"It was an area of my game I took a look at last year and what I wanted to work on was my physical fitness. I looked at the rest of the guys in the top 10 in the world rankings, I wasn't as fit as all those guys. I felt strong when I was playing, but coming down the stretch sometimes I could tell I wasn't fit enough. That would lend to making mental mistakes.''
Davis Love III, one of his best friends on tour, likes Clarke's new
look. "We can't call him all the mean nicknames we used to call him,'' Love said. ""He's fit and he's excited about his golf. He's certainly going to be a top player for a long time if he keeps his work ethic.''  Tiger Woods said Clarke's weight has been an issue since Clarke beat Woods at the World Golf Championships Accenture Match Play four years ago at La Costa Resort and Spa. At dinner the night before, Clarke asked what time he teed off and was shocked when told it was 8 a.m. He didn't know it was a 36-hole final, which he won 4 and 3. "I remember how tired he was,'' Woods said in January. ""You shouldn't get that tired after a 36-hole final. And I told him so. I told him he couldn't sustain this, especially playing in Europe and the States, that he'd run out of energy.'' Woods now works out with Clarke on occasion. "It took him a little while to get around to it, but the good thing is that he's doing it the proper way,'' Woods said. ""It's one thing to go on a
diet and lose weight. A lot of people do that, but they don't actually gain strength. Darren's doing it through nutrition as well as exercise and he's working pretty hard.'' The weight loss has contributed to what Clarke calls an "average'' season as he struggled to regain his timing. Without a victory on the PGA or European tours, his best finishes in the United States were thirds at the season-opening Mercedes Championship and the Accenture Match Play and a tie for sixth at Bay Hill. Last week at the PGA he led after the first round and tied for 13th.

With his body remade, Clarke now seeks to temper his trademark
intensity. "He's very serious on the golf course,'' Harrington said. "Like we all are, it's our work out there. He certainly gets down on himself. He probably could lighten up more on the golf course and could take more of himself outside the course onto the course. You never know, it might improve some performances.''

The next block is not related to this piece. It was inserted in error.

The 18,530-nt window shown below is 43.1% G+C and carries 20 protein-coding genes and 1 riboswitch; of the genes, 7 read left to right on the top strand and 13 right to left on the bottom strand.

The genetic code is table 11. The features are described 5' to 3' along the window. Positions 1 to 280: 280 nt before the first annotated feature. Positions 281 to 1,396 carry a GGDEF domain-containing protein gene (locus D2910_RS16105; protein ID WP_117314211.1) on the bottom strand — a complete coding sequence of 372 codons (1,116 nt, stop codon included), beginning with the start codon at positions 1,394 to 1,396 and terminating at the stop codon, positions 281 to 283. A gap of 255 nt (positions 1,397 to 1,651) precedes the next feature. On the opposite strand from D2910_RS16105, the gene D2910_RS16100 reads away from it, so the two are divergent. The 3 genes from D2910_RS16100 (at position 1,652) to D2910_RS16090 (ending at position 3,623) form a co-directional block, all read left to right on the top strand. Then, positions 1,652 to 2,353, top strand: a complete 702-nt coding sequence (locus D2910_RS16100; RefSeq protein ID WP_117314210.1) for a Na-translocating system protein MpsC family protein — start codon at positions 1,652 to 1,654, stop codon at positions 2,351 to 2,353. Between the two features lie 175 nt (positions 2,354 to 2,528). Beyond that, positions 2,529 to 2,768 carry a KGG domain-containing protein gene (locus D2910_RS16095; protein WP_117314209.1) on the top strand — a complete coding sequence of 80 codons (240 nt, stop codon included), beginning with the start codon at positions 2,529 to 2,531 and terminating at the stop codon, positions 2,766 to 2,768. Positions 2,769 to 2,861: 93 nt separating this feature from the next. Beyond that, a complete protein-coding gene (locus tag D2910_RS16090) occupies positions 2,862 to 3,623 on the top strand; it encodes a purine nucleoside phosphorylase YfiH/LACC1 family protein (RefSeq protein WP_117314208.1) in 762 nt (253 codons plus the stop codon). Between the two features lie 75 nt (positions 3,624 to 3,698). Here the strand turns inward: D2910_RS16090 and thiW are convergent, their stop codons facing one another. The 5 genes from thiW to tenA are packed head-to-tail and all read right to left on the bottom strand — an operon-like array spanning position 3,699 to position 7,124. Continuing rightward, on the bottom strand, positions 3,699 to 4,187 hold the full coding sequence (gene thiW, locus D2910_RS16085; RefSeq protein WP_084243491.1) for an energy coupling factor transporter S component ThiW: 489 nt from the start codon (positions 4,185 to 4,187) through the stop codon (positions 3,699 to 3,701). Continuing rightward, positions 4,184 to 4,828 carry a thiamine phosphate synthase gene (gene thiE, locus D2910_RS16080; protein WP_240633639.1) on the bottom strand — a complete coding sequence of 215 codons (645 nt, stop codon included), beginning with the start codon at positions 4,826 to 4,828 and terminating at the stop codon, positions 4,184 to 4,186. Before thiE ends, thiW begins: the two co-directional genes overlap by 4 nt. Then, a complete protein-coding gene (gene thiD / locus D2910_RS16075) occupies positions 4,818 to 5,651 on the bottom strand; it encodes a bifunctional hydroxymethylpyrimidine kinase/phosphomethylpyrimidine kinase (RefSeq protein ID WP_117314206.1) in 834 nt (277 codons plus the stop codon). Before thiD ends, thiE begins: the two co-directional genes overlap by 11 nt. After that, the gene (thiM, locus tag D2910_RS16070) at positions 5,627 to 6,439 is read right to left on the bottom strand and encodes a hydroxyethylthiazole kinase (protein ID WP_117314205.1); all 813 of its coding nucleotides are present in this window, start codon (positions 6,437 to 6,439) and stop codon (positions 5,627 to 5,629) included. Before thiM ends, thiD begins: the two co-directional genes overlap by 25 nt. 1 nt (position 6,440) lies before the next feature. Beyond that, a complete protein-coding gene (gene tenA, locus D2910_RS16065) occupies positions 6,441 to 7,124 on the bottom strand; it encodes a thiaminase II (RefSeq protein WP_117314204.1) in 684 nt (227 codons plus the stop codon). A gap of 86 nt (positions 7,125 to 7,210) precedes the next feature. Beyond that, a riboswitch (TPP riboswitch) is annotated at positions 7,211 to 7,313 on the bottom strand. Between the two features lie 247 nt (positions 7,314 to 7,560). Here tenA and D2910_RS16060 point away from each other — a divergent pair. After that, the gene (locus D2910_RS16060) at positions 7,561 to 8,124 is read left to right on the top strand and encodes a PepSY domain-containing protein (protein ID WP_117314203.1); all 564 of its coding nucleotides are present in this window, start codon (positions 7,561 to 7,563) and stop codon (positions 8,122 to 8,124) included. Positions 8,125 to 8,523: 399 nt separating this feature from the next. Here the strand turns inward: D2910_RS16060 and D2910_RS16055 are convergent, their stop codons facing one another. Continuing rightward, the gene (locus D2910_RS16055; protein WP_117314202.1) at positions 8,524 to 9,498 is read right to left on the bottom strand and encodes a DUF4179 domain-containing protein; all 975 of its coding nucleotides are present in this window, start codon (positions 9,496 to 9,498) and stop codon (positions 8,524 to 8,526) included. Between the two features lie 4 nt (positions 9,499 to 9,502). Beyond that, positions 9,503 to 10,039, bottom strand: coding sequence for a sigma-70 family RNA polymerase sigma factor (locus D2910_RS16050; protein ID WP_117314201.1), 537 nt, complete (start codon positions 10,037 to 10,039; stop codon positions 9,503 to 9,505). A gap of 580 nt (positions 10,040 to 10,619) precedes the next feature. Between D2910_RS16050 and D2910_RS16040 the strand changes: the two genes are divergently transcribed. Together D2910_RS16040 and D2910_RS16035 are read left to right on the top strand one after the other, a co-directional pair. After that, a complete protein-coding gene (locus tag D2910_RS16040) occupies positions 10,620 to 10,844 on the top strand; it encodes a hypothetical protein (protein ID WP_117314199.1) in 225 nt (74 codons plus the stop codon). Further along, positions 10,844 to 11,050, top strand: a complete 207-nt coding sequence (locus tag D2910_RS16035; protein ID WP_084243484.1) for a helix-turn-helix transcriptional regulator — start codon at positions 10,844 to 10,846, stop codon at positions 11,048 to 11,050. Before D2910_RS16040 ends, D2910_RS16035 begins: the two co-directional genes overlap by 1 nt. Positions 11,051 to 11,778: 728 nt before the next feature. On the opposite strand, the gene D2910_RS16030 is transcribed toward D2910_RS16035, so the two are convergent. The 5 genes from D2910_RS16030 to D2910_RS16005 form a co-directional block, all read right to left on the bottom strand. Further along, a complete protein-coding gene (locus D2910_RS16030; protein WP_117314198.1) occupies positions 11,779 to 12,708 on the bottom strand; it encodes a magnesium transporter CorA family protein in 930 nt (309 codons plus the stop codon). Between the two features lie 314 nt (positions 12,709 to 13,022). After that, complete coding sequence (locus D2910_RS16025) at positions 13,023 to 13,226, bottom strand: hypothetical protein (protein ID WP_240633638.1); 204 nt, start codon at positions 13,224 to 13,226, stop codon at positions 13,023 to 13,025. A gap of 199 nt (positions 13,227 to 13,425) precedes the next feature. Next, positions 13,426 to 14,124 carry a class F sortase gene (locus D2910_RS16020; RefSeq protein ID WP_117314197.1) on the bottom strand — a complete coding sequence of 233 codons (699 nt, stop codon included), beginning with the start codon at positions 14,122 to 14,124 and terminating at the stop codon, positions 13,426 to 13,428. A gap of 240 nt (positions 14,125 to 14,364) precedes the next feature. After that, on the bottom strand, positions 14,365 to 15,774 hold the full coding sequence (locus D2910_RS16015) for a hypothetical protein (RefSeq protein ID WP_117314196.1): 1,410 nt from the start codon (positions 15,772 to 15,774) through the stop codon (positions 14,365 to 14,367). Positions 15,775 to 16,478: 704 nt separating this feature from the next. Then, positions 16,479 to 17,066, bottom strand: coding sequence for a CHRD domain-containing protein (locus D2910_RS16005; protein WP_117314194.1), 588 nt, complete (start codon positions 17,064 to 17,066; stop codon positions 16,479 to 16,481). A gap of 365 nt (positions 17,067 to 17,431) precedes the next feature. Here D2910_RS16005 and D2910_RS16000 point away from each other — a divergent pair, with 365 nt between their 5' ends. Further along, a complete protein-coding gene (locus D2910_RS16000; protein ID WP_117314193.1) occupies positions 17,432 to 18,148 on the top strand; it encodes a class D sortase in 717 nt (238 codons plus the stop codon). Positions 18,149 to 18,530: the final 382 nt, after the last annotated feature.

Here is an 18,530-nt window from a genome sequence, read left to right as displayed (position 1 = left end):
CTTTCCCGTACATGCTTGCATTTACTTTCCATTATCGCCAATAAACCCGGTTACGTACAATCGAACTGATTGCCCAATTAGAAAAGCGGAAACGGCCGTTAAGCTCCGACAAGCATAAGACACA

Love calls Clarke ""really one of the good guys in golf. He doesn't have an enemy. He's certainly one of guys who comes over here and immediately we're excited to have him in a field.'' But Love also thinks his buddy needs to chill. "If I had to give Darren one piece of advice when he plays golf, it's 'Slow down,''' Love said. "He's like in a hurry to do something and I don't know what it is. He's a great guy, a fun guy. I think he wants it so bad he can't slow down and relax.''

Chandler thought it was a good sign that might be happening last week when Clarke did pre-round television interviews with CBS and Sky Sports, Great Britain's cable sports station. "He never used to do that,'' Chandler said. "That's a sign of him feeling more comfortable. He chats to his playing partners far more than he used to. He interacts more with the galleries.'' Clarke said he's been trying to stop flogging himself after a bad shot for a long time. "Whenever I'm off the golf course I'm very laid back,'' he said. "I have a lot of fun with nearly everybody. I'd love to be able to do the same on the golf course. Sometimes my determination and my frustration gets  the better of me.''
The best indication that the transformation of Clarke may be nearly complete came Saturday when he shanked his 4-iron off the 17th tee at Whistling Straits. He didn't blow up. He joked afterward that "it was one to be proud of. I thought I took it quite well,'' he said Tuesday. "My chin wasn't too bruised.'' Asked if he's better equipped to handle such mishaps now, he said, ""I was better equipped to go find it, that's for sure.''